For most of us, when we hear the word stalker, our minds form an image of a stranger lurking in the shadows. However, strangers only make up about 19% of stalkers! The more common culprit is someone we least expect – a partner or former partner! Nearly half of victims that experience this crime, are stalked by an ex or current intimate partner.

Studies show us that intimate partners who stalk are more likely to have a criminal record, abuse drugs and/or alcohol and follow through on their threats of violence. Stalking can be a precursor to murder. 76% of women murdered by an intimate partner were stalked first.

The formal definition of stalking can be summed up as a pattern of behavior directed at an individual that would cause that person to be afraid. Though the definition seems short and simple, stalking can take many complex forms. Typical stalking behaviors can be broken down into four categories, Surveillance, Life Invasion, Interference and Intimidation (SLII). Check out the SLII list below for some more details on stalking behaviors.

There is a high correlation between intimate partner violence and stalking. Often times, when a relationship ends, the stalking begins. But stalking can also happen during the relationship. A survey found that 57% of stalking survivors reported that their partner stalked them prior to the break up.

81% of victims who have been stalked by an ex-partner, shared they had also experienced physical abuse during the relationship. Intimate partner stalkers can be extremely dangerous and are much more likely to reoffend, even after court interference. They also approach their victims more frequently than non-intimate partner stalkers and pose a higher risk of assaulting third parties (like the victim’s family, friends or pets).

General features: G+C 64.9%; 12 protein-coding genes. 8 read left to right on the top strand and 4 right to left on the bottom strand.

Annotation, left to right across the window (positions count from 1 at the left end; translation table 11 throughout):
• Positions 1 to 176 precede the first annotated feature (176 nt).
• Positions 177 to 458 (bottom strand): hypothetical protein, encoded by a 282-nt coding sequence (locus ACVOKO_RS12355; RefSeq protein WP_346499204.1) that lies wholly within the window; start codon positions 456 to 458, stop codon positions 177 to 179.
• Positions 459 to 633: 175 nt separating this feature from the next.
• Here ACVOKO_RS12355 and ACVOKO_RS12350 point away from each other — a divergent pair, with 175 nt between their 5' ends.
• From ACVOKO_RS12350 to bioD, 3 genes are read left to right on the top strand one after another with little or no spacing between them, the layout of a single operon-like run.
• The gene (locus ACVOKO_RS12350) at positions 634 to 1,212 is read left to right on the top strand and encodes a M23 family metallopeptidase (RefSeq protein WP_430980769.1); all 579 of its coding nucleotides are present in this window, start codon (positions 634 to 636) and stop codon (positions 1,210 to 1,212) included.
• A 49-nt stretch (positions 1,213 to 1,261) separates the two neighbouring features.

The key difference between a stalker who is a stranger to the victim and a stalker who is a current or former partner, is the depth of the intimate knowledge the stalker has. Think about all the secrets and fears we share with our partners. They know everything about us. Now, image them using those secrets against you. Blackmailing you with them. Threatening to write about them on social media. Sharing the pictures you sent them in confidence. Spreading rumors about you to your friends, family and employer. These behaviors are life altering and sometimes career ruining.

VIP advocates can help victims of stalking through individual or group counseling and by helping them navigate through the legal system. If you or someone you know has experienced stalking, call our 24-hour hotline today for more information on how VIP can help!

Most stalking behaviors can fall into one of the four following categories:

Surveillance         Life Invasion                Interference                Intimidation

Following                  Harassing Contact           Work sabotage                 Threats to harm

Watching                   Phone calls                        Prevent from leaving      Public humiliation

Showing up               Property Invasion            Physical attacks               Threats of suicide

Tracking software    Hacking accounts            Custody threats               Threats to family

Proxy stalking           Impersonation                  Sexual attacks                 Property damage